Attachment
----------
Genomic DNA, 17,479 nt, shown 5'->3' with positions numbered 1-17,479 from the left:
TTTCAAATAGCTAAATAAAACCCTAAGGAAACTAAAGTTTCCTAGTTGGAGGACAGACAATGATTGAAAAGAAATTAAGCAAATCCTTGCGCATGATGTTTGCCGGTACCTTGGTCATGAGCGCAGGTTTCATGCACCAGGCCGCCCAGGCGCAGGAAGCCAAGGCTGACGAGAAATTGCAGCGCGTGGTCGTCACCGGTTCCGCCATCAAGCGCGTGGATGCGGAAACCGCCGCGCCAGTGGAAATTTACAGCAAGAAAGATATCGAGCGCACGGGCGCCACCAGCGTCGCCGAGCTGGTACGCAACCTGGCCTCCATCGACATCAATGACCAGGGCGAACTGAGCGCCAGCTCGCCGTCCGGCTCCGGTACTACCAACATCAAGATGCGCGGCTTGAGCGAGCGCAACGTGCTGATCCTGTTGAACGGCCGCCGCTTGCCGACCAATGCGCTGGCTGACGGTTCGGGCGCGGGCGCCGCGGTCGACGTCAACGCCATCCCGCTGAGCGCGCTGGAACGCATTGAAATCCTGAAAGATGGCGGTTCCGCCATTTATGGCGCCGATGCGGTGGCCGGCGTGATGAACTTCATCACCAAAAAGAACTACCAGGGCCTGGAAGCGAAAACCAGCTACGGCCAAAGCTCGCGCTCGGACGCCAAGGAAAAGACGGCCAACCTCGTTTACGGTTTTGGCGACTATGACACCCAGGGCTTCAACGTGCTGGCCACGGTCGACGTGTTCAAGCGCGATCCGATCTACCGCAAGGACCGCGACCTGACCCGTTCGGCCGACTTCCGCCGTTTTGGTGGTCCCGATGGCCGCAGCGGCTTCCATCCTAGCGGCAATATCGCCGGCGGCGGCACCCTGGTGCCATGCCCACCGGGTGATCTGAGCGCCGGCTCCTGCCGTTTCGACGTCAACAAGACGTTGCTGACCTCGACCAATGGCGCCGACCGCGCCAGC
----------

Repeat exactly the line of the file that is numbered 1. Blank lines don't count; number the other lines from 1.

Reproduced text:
Genomic DNA, 17,479 nt, shown 5'->3' with positions numbered 1-17,479 from the left: